Broadcast rules could come tumbling down

Feb 25, 2002  •  Post A Comment

Last week’s appeals court ruling axing the broadcast-cable cross-ownership rule-and casting doubt on the future of the 35 percent TV station ownership cap-was so intensely critical of the Federal Communications Commission and its ownership regulations that some observers are pronouncing both regulations all but dead.
In fact, the FCC’s sole Democrat, Commissioner Michael Copps, was the only voice seconding the vow of watchdog group representatives to appeal the decision to the Supreme Court.
The U.S. Court of Appeals in Washington, in quashing the rule that has long barred cable operators from buying broadcast TV stations in their markets, effectively fired the starting gun in what could turn into a new race for media mega-mergers.
But while the court ordered the FCC to kill the broadcast-cable cross-ownership rule immediately, it sent the 35 percent cap regulation back to the agency for further consideration.
“It will be difficult and challenging to develop the persuasive justification the court appears to be requiring for ownership rules,” said GOP FCC Chairman Michael Powell, who was making clear his skepticism about the regulations well before the court decision came down.
Sources said last week’s decision also suggested doom for another FCC regulation that bars daily newspaper companies from acquiring TV stations in their markets.
The rule is currently teed up for possible elimination at the FCC.
Also on the endangered list, according to sources, is the FCC’s duopoly rule, which bars broadcasters from owning more than one TV station in many markets.
Sinclair Broadcast Group is challenging the duopoly regulation in a lawsuit.
“This decision increases our confidence that the same court will strike down the duopoly ban,” said Mark Hyman, Sinclair vice president, corporate relations.
The decision reverberated throughout the industry last week, setting off waves of speculation about possible mergers combining such industry behemoths as AOL Time Warner and NBC or Comcast and The Walt Disney Co. or Fox.
Still another major line of speculation had AOL acquiring Tribune Co. or Sinclair, which have more WB affiliates than any other companies.
“Everyone is now in deal mode,” said Blair Levin, telecom and media analyst for Legg Mason.
Still, some observers say serious deal making may have to wait for the advertising market to rebound and for the stock market to settle down in the wake of the Enron accounting scandal.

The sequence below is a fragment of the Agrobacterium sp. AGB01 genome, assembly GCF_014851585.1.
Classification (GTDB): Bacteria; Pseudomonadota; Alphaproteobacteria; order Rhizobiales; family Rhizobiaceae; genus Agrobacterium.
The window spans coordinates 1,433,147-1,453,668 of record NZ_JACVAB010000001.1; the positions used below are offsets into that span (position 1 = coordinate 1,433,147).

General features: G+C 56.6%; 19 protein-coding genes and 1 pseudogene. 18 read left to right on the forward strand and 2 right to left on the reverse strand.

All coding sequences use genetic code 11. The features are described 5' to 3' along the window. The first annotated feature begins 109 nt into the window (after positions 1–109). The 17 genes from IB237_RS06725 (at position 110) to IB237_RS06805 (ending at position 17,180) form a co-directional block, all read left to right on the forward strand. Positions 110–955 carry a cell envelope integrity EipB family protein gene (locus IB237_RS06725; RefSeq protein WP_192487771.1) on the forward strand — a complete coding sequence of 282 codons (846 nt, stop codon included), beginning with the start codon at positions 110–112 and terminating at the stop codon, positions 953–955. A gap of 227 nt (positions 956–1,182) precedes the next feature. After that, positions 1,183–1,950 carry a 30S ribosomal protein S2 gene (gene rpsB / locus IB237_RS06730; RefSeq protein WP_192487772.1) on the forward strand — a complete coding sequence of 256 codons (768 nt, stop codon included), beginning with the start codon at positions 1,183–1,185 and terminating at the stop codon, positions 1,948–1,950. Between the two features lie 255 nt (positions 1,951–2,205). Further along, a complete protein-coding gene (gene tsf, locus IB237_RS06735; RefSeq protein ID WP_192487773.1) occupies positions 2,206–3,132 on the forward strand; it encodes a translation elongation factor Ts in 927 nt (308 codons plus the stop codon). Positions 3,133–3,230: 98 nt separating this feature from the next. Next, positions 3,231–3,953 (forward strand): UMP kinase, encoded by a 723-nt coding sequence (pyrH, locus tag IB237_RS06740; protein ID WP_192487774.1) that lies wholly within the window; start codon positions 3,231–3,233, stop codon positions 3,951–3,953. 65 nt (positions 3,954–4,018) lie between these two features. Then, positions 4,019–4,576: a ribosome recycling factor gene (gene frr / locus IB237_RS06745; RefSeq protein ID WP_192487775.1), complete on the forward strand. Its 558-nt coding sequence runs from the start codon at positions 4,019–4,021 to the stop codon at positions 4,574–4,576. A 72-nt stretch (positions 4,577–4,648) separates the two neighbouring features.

“It just opens up options,” said Victor Miller, senior managing director with Bear Stearns & Co., of the court’s decision.
Of the two FCC regulations at issue in the decision, the broadcast-cable cross-ownership rule seemed to upset the court the most.
The FCC has long held that the rule was needed to ensure diversity of media voices for the public.
But the court, responding to a lawsuit by Time Warner Entertainment, held that the FCC had failed to adequately justify the prohibition.
“The [cable-broadcast cross-ownership rule] is a hopeless cause,” said a three-member panel of the court in a decision written by Chief Judge Douglas Ginsburg.
Said Dick Wiley, a former FCC chairman who now heads his own law firm, “The broadcast-cable rule is a dead duck. That’s my opinion.”
The court also held that the FCC had failed to adequately justify its retention of the 35 percent cap.
Fox Television Stations, NBC and Viacom had been urging the court to jettison the cap-over the opposition of the National Association of Broadcasters and station affiliates.
But the court said it is possible that the agency could justify the rule. In remanding the decision to the FCC, the court set no time limit on how long the FCC could deliberate over the issue, giving some affiliates cause for hope.
“We believe there’s a lot of life left in this 35 percent cap,” said Alan Frank, chairman of the Network Affiliated Stations Alliance and CEO of Post-Newsweek Stations.
Added Eddie Fritts, NAB president and CEO, “NAB will continue to build a solid record to convince the FCC, Congress and the courts to preserve the 35 percent cap.”
But other sources said that when it comes to the cap, the only practical choices for the FCC would be to ax it or raise it. The problem is that simply raising the cap might be extremely hard to rationalize in the court.
“Everybody seems to think it will go to 50 percent,” said Greg Schmidt, LIN Television general counsel and vice president of new development. “But you have to have a damn good reason to stop at any point, and I’m not sure what the reason is.”
The FCC could always attempt to appeal the ruling, either to the full appeals court or to the Supreme Court. But many observers see an appeal as a long shot at best, even though watchdog groups would welcome the company.
“The decision sucks,” said Andrew Schwartzman, president of the activist Media Access Project. “The best thing about this decision is it’s so bad, the Supreme Court will have to pay attention.”